You probably know them as nervous tics: repetitive shoulder shrugging, nose wrinkling, head twitching, throat clearing, eye blinking and more. And when your child suddenly starts doing one, it can be cause for concern.
A common occurrence
“I tend to use the terms ‘motor tics’ or even ‘habits’ because I think ‘nervous tics’ suggest there’s something wrong with the child and implies an anxiety disorder of some kind when tics are actually very common,” said Dr. Scott Spies of Novant Health Matthews Children’s Clinic.
“Tics, by definition, are involuntary, brief (usually less than one second) motor movements that can happen anywhere from 10 to 100 times a day,” Spies said. “They occur in approximately 20 percent of children at some point, and most occur between the ages of 6 and 10, typically affecting boys more than girls, 3-to-1.”
Tics do occur during sleep, which is one clue that the repetitive behavior a parent may notice in a child is a tic and not something else, Spies said.
A 'vicious cycle'
Spies admitted that while “nervous tic” may not be the most apt term to use, it doesn’t mean that stress isn’t part of the equation. “Tics tend to be a good barometer of stress in kids,” Spies said. “I encourage parents to use a child’s tic as a gauge for when to back off and take it easy on them.”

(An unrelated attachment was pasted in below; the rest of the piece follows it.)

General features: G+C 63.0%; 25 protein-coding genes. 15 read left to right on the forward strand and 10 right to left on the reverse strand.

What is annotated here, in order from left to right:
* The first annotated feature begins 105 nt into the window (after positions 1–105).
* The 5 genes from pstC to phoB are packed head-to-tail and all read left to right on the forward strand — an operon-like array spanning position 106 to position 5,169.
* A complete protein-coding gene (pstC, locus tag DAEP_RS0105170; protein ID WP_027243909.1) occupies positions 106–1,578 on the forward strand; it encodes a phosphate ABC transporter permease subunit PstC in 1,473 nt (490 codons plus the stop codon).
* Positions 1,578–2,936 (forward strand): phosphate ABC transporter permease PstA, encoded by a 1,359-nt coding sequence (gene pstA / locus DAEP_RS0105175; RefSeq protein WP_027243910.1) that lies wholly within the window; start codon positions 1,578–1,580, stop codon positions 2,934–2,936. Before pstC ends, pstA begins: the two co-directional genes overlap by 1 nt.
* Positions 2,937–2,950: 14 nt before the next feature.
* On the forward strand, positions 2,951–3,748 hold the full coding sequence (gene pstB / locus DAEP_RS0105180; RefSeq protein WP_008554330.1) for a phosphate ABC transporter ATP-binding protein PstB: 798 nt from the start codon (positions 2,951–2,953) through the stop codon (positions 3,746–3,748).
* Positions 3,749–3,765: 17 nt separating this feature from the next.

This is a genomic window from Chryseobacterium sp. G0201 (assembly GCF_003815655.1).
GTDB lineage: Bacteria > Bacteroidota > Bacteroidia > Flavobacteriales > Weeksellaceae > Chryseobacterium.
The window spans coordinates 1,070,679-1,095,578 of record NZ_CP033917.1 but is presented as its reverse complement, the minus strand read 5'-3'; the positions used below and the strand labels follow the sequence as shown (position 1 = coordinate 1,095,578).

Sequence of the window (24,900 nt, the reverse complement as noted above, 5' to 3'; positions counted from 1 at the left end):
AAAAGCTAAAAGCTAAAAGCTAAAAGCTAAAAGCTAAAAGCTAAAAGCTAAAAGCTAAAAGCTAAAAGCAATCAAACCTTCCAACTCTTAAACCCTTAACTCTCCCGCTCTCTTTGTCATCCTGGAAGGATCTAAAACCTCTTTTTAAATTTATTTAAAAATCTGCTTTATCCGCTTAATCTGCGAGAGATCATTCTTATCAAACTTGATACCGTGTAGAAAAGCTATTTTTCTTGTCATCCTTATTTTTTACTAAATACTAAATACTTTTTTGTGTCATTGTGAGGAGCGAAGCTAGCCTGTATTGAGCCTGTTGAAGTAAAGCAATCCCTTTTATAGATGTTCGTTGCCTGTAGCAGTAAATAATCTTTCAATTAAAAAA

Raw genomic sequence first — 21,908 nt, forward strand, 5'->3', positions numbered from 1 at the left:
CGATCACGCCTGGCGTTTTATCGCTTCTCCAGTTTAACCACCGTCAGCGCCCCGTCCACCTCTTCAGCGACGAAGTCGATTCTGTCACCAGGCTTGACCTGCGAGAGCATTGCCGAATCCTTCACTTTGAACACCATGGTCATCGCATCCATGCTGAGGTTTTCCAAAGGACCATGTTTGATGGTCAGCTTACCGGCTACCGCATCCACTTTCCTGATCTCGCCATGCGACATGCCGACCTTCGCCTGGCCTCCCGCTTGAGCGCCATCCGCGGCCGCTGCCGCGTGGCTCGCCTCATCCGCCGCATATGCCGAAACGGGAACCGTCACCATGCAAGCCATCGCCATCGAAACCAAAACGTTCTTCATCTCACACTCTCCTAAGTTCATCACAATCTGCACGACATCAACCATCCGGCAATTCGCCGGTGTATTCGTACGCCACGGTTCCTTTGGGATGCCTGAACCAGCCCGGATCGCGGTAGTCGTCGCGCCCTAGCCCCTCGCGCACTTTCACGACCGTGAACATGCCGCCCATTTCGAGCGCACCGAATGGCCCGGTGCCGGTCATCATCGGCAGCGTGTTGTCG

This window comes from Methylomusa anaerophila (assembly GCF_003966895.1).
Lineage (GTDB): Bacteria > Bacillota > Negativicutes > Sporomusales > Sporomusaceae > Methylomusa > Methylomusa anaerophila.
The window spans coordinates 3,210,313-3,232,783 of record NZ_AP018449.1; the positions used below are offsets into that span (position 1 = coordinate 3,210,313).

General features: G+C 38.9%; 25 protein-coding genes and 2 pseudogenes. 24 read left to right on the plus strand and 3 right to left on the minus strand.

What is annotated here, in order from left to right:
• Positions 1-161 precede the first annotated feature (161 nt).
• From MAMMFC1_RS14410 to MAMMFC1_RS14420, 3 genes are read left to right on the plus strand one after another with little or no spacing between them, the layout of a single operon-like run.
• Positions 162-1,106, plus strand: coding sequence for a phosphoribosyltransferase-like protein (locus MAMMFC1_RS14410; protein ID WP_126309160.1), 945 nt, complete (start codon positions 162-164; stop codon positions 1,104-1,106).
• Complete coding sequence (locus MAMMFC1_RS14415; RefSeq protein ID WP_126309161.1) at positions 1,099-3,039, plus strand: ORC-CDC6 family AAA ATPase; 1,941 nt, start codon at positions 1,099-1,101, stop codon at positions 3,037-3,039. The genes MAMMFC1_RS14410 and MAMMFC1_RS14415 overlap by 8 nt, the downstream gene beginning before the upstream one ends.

He added: “Many times it’s hard to know if you’re doing too much parenting or discipline, and this is an obvious time to back off if you see tics increasing. It’s a balance.”
The biggest key is to downplay tics with your child, Spies said. “The more you talk about a child’s tics, the worst it gets, typically. It’s a vicious cycle,” he said. “The vast majority of tics in kids will go away in just a few months; it’s very rare to see it go on more than a year, and even then most go away completely. It doesn’t last forever and it isn’t debilitating.”
When to be concerned
Spies said parents should consult a pediatrician anytime tics last longer than a year, start to involve vocal tics, or cause bullying in school or extreme distress to the parent or child.
“Medications are available to help children with multiple tics that last longer than a year, but are typically reserved as a last option,” he said. “Certain medications, especially those for attention deficit hyperactivity disorder, are widely known to increase tics so that is a balancing act when it comes to some children.”
Overall, Spies noted that “most kids with tics are very normal, bright sensitive children. The fact that tics go away if you generally ignore them should be very reassuring to parents that there’s nothing worrisome going on or that their children will be ostracized.”
“The less you focus on tics, the better off children are,” Spies said, adding that parents should never punish children for tics, which are out of a child’s control.